Some of Jordan’s predecessors have tried unsuccessfully to debunk the theory that he is the greatest ever. Oscar Robertson, the only player in NBA history to average a triple-double for an entire season, had this to say about the topic. “The media now has anointed Michael Jordan the greatest of all time. Is he greatest of all time? No, I don’t think he is.”
Then Scottie Pippen dropped this jewel during the NBA Playoffs. “But I may go as far as to say LeBron James may be the greatest player to ever play the game because he is so potent offensively that not only can he score at will but he keeps everybody involved."
To say Pip was attacked would be an understatement. He was scorned, vilified, but most of all, he was questioned. Who is more qualified to say if Jordan was the best ever? Yet, it seems no one is allowed to question “His Airness'" placement on the throne. Should you dare to do so, you will be removed from the village and ostracized to the forest among the wild, since this is where some believe you belong for speaking such tomfoolery.
Pippen’s comments solicited an open letter from Kareem Abdul-Jabbar. In that letter, Abdul-Jabbar questions Jordan’s and LeBron’s credentials to obtain the title of G.O.A.T.
Three different players, all of whom have played at the highest level of basketball and all are emphatic that Jordan was not the greatest. The more significant point is the outcry of disrespect directed to not just these three, but to anyone who publicly dares to throw rocks at the throne.
The sports world, and basketball fans specifically, have been led to believe that there is no greater winner than MJ, that no one player was as dominant during their era. When in actuality that is not the case, and is one of the many myths we have unconsciously devoured.
Bill Russell is basketball’s greatest winner, always has been. Russell’s 11 rings in 13 years is the epitome of winning. In the two years he did not win the championship, Russell lost in the finals and the Eastern (Conference) Division finals. Right now, every person over the age of 55 is smiling from ear to ear. Russell was the quintessential winner, but is often omitted when discussing the G.O.A.T.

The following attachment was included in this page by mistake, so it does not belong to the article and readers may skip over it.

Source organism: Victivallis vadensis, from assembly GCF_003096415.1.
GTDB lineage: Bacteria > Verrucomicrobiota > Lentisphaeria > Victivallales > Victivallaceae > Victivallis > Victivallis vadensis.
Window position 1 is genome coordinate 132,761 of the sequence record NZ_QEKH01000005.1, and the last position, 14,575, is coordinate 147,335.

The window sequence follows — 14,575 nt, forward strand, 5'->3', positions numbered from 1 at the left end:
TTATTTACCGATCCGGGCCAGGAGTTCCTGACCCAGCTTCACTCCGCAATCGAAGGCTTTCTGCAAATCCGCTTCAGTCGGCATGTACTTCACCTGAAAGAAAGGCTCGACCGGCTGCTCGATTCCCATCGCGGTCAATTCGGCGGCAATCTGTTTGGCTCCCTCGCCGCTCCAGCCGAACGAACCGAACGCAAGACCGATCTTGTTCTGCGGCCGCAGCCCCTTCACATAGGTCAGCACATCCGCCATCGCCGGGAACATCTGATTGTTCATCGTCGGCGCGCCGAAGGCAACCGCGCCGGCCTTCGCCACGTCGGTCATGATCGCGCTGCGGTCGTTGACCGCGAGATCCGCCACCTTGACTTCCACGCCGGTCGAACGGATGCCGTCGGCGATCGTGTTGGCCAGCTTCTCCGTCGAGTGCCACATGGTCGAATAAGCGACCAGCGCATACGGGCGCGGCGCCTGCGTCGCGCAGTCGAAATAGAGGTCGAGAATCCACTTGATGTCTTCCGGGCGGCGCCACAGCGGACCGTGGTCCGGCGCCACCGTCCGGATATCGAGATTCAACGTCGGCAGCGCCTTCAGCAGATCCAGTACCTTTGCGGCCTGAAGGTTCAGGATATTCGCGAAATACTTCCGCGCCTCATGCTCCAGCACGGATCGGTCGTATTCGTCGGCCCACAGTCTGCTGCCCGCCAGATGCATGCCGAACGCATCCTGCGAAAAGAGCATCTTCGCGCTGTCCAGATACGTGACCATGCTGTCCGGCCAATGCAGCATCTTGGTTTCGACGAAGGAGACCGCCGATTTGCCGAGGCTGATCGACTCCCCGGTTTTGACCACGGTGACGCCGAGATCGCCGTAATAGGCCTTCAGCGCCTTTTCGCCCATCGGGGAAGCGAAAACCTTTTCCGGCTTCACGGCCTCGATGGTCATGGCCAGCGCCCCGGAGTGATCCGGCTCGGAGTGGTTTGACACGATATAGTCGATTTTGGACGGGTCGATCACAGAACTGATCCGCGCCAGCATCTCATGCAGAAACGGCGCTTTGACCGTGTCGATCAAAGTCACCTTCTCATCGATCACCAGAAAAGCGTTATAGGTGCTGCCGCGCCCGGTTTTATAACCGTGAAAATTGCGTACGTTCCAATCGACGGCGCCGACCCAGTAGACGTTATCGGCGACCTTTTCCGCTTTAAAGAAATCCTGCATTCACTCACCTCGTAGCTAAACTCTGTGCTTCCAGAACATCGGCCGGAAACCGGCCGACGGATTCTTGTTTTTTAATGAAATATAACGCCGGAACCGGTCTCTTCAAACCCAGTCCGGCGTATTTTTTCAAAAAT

What makes the Russell argument so strong is that the goal of every player is to win championships. The “upset” in sports is what attracts the casual fan, and one of the things that motivates the avid fan. In 11 years, the Russell-led Celtics never had to say “If we played them 10 times we would win nine. They were the better team in this series.”
In short, his focus and discipline should warrant more than just a casual mentioning more than likely said by someone who watched him play.
Just for good measure, where do you think Jordan’s six championships rank him all-time?
MJ currently sits tied for ninth place. He is resting comfortably after 76,000 Celtics and Robert Horry’s seven. Oddly enough, he is tied at six with the very man whose letter facilitated this inconvenient truth.
Kareem Abdul-Jabbar is the NBA’s all-time leader in regular-season total points scored with 38,387, and Wilt Chamberlain is the single-season leader for points (4029) and has the highest single season points per game average (50.3). This is very intriguing because MJ is not second, not third, not fourth, but fifth (shout out LeBron James). How can the greatest scorer to ever crap between two shoes be fifth? How can the greatest scorer ever trail Wilt in 60-, 50- and 40-point games?
Jordan is the all-time playoff leader in total points scored, and single-season leader in points per during the playoffs. He also holds the record for consecutive seasons leading the league in scoring with 10. However, if Kareem is the total points leader and Wilt is the points-per-game leader, it should be arguable that Jordan is the game's greatest scorer—not definitive.
So, if our celebrated king is not the all-time leader in rings or points, where did he conquer his kingdom? The overwhelming response is going to be the eyeball test. The eyeball test can be the difference between a man buying you a beer and giving you an eye jammie—especially when talking about Jordan.